We want to show society like it is today, showing diversity and going beyond non-disabled bodies and gender binary onstage. Since the most recent extent of immigration in Europe it is more important than ever to show minority representation. It is also of extreme importance that the industry goes beyond cultural appropriation and shows awareness towards certain imagery that is culturally sensitive.
Attention to bathroom access
Gender neutral bathrooms will or encouraging people to use bathrooms that align with their gender identity is important. Some have suggested that allowing people to use bathrooms that align with their gender identity will increase the risk of sexual harassment and assault against women, but in 2018 a report published in Sexuality Research and Social Policy suggests that harassment and assault are generally perpetrated by cisgender males against cisgender females.
Pronoun and name usage
At OFEN, in an attempt to keep adding awareness to correct pronoun usage, we add our pronouns to our email signatures. We want to also support any trans collaborators gender transitions, listening to how they want to work and developing strategies for how they can manage work/life balance during this time and create more flexible work plans to suit their individual needs.
As part of hiring processes and when electing representatives for different functions, it is important that quotas are employed to counterbalance unconscious bias. We think boards especially should include at least 50% BAME (black, asian & minority ethnic) and non-male members, as well as increased diversity in all departments most importantly at the top executive level and then on every level down.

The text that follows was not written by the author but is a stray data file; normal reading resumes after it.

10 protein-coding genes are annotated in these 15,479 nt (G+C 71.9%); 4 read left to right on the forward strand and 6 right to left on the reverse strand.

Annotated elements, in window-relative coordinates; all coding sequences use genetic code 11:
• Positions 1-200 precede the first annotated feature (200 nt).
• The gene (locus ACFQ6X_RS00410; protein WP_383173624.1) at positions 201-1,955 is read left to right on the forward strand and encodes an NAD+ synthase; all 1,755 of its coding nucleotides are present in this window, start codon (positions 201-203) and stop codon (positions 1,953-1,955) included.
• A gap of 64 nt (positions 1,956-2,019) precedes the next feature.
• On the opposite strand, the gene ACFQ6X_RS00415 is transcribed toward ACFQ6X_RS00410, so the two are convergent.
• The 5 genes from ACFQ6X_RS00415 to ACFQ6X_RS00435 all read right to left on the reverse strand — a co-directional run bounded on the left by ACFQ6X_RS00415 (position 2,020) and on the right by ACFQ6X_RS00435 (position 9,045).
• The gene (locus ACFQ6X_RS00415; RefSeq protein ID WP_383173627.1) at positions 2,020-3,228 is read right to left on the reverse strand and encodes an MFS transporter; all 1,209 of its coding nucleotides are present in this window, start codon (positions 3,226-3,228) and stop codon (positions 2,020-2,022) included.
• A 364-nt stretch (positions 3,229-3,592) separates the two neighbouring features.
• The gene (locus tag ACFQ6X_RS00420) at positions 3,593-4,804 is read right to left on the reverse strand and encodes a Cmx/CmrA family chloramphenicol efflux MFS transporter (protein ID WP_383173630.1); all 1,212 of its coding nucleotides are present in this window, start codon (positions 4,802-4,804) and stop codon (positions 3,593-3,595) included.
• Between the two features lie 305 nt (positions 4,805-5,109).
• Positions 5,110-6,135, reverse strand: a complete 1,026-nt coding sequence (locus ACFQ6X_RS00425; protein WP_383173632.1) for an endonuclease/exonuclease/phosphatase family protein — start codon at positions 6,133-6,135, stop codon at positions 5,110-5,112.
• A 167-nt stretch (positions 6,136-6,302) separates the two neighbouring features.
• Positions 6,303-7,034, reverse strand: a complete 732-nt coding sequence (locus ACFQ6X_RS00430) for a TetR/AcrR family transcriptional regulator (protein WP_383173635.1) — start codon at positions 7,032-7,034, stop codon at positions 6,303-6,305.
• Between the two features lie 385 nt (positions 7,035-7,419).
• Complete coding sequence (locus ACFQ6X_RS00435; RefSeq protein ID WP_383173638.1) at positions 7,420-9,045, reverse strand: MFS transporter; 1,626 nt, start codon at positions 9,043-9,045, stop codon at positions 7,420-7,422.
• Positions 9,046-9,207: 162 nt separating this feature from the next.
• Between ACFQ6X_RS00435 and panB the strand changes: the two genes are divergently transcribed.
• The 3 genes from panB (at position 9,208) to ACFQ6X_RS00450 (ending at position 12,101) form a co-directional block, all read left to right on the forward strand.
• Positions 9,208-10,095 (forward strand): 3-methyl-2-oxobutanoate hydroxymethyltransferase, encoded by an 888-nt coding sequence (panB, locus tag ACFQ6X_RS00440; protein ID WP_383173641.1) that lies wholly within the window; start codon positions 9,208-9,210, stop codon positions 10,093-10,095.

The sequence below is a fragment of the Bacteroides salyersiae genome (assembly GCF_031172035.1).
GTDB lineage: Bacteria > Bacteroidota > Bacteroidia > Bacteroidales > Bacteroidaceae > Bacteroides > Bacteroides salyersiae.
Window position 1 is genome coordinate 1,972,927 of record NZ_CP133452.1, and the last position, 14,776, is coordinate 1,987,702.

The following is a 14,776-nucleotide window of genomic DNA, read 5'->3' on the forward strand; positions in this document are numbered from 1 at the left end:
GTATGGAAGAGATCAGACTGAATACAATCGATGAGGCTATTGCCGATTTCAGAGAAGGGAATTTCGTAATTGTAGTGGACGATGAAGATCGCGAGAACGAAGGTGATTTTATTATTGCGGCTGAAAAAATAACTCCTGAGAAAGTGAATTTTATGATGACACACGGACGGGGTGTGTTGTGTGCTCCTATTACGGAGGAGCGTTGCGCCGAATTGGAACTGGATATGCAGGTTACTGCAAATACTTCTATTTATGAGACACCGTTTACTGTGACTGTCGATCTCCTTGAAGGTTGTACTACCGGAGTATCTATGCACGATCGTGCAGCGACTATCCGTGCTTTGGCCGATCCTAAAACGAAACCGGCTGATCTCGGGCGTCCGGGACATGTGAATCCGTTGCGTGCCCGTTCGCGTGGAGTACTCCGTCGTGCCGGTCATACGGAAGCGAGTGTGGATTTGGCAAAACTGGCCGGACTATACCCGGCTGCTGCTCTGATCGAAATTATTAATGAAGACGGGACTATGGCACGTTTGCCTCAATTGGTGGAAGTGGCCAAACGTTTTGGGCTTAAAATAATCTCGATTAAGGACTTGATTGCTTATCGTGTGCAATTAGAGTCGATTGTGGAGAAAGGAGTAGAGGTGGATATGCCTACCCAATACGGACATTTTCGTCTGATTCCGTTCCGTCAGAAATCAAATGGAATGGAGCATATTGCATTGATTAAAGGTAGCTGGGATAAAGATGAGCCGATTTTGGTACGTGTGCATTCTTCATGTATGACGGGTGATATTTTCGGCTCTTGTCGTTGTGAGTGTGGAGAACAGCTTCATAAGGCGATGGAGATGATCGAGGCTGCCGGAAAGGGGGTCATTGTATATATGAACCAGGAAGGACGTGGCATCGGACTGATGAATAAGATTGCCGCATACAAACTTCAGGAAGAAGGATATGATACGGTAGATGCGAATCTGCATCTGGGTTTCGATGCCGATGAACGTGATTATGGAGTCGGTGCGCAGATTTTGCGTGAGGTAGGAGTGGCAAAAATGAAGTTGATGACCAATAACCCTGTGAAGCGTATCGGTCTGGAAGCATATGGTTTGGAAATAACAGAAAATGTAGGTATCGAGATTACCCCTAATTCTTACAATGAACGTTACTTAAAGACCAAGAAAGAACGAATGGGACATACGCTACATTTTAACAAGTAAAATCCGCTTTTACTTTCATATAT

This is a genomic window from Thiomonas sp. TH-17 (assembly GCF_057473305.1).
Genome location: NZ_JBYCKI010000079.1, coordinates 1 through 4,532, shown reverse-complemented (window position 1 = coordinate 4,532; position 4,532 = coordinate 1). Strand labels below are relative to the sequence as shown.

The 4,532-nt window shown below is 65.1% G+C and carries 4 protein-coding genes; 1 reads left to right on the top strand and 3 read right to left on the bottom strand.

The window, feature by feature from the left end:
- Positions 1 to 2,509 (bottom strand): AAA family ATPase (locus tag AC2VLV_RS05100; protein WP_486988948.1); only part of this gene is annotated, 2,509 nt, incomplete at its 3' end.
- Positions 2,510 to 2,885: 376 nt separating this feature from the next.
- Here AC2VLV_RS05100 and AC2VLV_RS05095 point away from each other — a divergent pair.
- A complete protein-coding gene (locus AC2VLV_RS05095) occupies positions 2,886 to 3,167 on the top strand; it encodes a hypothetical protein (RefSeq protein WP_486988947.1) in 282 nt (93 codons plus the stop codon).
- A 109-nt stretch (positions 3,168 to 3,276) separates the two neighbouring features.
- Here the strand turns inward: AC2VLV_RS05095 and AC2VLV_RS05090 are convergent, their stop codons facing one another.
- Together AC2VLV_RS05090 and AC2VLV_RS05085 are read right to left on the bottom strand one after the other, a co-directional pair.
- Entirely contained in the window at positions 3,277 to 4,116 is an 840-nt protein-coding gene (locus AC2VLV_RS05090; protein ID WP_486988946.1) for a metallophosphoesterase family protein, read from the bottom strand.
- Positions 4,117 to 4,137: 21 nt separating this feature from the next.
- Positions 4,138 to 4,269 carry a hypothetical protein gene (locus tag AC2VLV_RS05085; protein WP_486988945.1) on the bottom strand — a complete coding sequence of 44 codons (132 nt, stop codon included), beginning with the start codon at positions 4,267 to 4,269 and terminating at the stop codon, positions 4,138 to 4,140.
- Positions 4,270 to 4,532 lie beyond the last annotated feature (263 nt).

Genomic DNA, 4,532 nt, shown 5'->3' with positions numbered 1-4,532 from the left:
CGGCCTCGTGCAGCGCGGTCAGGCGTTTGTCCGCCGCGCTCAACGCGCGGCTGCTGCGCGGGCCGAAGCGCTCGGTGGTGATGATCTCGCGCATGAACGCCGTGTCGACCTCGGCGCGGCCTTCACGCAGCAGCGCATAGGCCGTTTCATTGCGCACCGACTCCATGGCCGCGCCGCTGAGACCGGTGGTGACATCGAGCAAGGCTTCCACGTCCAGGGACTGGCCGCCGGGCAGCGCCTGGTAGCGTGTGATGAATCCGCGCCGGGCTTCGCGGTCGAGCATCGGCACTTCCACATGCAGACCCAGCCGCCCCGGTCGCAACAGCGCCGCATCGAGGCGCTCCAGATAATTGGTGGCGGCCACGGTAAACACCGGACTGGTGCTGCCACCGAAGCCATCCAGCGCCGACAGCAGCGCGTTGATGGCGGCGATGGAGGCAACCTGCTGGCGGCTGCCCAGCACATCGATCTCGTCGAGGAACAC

In all our projects whether it be group works of OFEN, our work choreographing for film or in any instance where we are leading a group, we will follow these inclusionary standards:
- No more than 50% white
- Maintain no more than 50% cisgender male
- Involve artists who don’t fit the non-disabled norm.
Within a small group or project, there is a problem with diversity being token, or a perfunctory or symbolic effort. The non white non disabled gender non conforming artists we have worked with have been some of the most sparkling talents with so much knowledge, wisdom and perspective. We hope to continue to champion these people and also create projects of people in the future that are rainbow.
Training and accreditation
Gala is a trained and registered Confidant. Confidants are confidential advisors in the workplace who can direct people to the right forms of care, communication and intervention. Michal has trained in communication, conflict management and health management. We continue to expand on communication and inclusion as part of our leadership research.
We don’t have all the answers about how equity, diversity and inclusion should, or could look like.
How would you, or your theatre, or your community implement these ideas? What things are you doing which we haven’t thought about? Where have you already succeeded? Let us know at email@example.com or firstname.lastname@example.org or at our instagram.
OFEN Co-Arts Platform, 25 February 2021